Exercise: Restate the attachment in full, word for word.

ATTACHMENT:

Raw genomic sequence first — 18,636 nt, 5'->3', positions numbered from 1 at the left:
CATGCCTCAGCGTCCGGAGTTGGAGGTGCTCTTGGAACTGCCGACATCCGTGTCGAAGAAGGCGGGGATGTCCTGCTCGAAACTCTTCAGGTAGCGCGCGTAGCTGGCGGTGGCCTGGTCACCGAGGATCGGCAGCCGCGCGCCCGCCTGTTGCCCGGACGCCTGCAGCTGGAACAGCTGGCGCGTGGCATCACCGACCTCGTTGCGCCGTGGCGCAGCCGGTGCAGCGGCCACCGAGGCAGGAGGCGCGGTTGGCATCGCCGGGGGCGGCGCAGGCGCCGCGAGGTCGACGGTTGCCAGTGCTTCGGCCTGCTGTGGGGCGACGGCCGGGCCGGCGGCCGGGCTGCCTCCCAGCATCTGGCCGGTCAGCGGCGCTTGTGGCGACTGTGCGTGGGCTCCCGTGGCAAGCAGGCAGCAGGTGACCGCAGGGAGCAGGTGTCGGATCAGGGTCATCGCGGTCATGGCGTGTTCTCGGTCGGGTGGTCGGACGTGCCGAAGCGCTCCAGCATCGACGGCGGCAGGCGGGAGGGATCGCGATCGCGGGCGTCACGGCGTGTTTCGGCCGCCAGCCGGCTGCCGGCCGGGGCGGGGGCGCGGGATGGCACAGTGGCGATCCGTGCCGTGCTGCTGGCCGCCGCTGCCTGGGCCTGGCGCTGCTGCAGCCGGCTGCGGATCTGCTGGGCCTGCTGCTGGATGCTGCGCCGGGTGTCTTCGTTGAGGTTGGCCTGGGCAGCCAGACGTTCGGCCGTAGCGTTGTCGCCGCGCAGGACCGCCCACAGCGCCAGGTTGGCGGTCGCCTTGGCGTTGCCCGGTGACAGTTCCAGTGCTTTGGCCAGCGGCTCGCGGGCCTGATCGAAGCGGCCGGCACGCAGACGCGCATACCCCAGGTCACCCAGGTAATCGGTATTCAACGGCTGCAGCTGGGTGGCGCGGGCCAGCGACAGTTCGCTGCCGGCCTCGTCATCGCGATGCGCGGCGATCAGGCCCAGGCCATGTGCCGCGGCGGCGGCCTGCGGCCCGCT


Raw genomic sequence first — 18,636 nt, 5'->3', positions numbered from 1 at the left:
CATGCCTCAGCGTCCGGAGTTGGAGGTGCTCTTGGAACTGCCGACATCCGTGTCGAAGAAGGCGGGGATGTCCTGCTCGAAACTCTTCAGGTAGCGCGCGTAGCTGGCGGTGGCCTGGTCACCGAGGATCGGCAGCCGCGCGCCCGCCTGTTGCCCGGACGCCTGCAGCTGGAACAGCTGGCGCGTGGCATCACCGACCTCGTTGCGCCGTGGCGCAGCCGGTGCAGCGGCCACCGAGGCAGGAGGCGCGGTTGGCATCGCCGGGGGCGGCGCAGGCGCCGCGAGGTCGACGGTTGCCAGTGCTTCGGCCTGCTGTGGGGCGACGGCCGGGCCGGCGGCCGGGCTGCCTCCCAGCATCTGGCCGGTCAGCGGCGCTTGTGGCGACTGTGCGTGGGCTCCCGTGGCAAGCAGGCAGCAGGTGACCGCAGGGAGCAGGTGTCGGATCAGGGTCATCGCGGTCATGGCGTGTTCTCGGTCGGGTGGTCGGACGTGCCGAAGCGCTCCAGCATCGACGGCGGCAGGCGGGAGGGATCGCGATCGCGGGCGTCACGGCGTGTTTCGGCCGCCAGCCGGCTGCCGGCCGGGGCGGGGGCGCGGGATGGCACAGTGGCGATCCGTGCCGTGCTGCTGGCCGCCGCTGCCTGGGCCTGGCGCTGCTGCAGCCGGCTGCGGATCTGCTGGGCCTGCTGCTGGATGCTGCGCCGGGTGTCTTCGTTGAGGTTGGCCTGGGCAGCCAGACGTTCGGCCGTAGCGTTGTCGCCGCGCAGGACCGCCCACAGCGCCAGGTTGGCGGTCGCCTTGGCGTTGCCCGGTGACAGTTCCAGTGCTTTGGCCAGCGGCTCGCGGGCCTGATCGAAGCGGCCGGCACGCAGACGCGCATACCCCAGGTCACCCAGGTAATCGGTATTCAACGGCTGCAGCTGGGTGGCGCGGGCCAGCGACAGTTCGCTGCCGGCCTCGTCATCGCGATGCGCGGCGATCAGGCCCAGGCCATGTGCCGCGGCGGCGGCCTGCGGCCCGCT